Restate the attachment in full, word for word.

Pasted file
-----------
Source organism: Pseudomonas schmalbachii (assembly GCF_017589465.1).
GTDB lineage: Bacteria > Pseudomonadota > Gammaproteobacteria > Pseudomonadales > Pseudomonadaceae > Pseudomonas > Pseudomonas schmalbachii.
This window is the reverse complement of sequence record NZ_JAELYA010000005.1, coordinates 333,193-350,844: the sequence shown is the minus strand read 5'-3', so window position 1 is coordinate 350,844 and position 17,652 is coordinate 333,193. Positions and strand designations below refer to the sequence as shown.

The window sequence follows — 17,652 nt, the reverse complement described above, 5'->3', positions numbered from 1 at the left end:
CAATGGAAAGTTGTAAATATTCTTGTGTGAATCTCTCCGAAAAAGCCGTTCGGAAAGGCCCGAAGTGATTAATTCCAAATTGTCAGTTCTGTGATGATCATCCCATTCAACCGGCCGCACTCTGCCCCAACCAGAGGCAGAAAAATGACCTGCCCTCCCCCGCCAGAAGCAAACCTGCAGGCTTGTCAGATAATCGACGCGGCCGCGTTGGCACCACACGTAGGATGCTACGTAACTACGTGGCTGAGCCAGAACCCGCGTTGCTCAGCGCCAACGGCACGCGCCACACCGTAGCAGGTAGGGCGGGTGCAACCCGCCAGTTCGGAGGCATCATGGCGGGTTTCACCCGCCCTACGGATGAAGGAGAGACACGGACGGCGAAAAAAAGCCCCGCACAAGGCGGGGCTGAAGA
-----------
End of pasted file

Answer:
Source organism: Pseudomonas schmalbachii (assembly GCF_017589465.1).
GTDB lineage: Bacteria > Pseudomonadota > Gammaproteobacteria > Pseudomonadales > Pseudomonadaceae > Pseudomonas > Pseudomonas schmalbachii.
This window is the reverse complement of sequence record NZ_JAELYA010000005.1, coordinates 333,193-350,844: the sequence shown is the minus strand read 5'-3', so window position 1 is coordinate 350,844 and position 17,652 is coordinate 333,193. Positions and strand designations below refer to the sequence as shown.

The window sequence follows — 17,652 nt, the reverse complement described above, 5'->3', positions numbered from 1 at the left end:
CAATGGAAAGTTGTAAATATTCTTGTGTGAATCTCTCCGAAAAAGCCGTTCGGAAAGGCCCGAAGTGATTAATTCCAAATTGTCAGTTCTGTGATGATCATCCCATTCAACCGGCCGCACTCTGCCCCAACCAGAGGCAGAAAAATGACCTGCCCTCCCCCGCCAGAAGCAAACCTGCAGGCTTGTCAGATAATCGACGCGGCCGCGTTGGCACCACACGTAGGATGCTACGTAACTACGTGGCTGAGCCAGAACCCGCGTTGCTCAGCGCCAACGGCACGCGCCACACCGTAGCAGGTAGGGCGGGTGCAACCCGCCAGTTCGGAGGCATCATGGCGGGTTTCACCCGCCCTACGGATGAAGGAGAGACACGGACGGCGAAAAAAAGCCCCGCACAAGGCGGGGCTGAAGA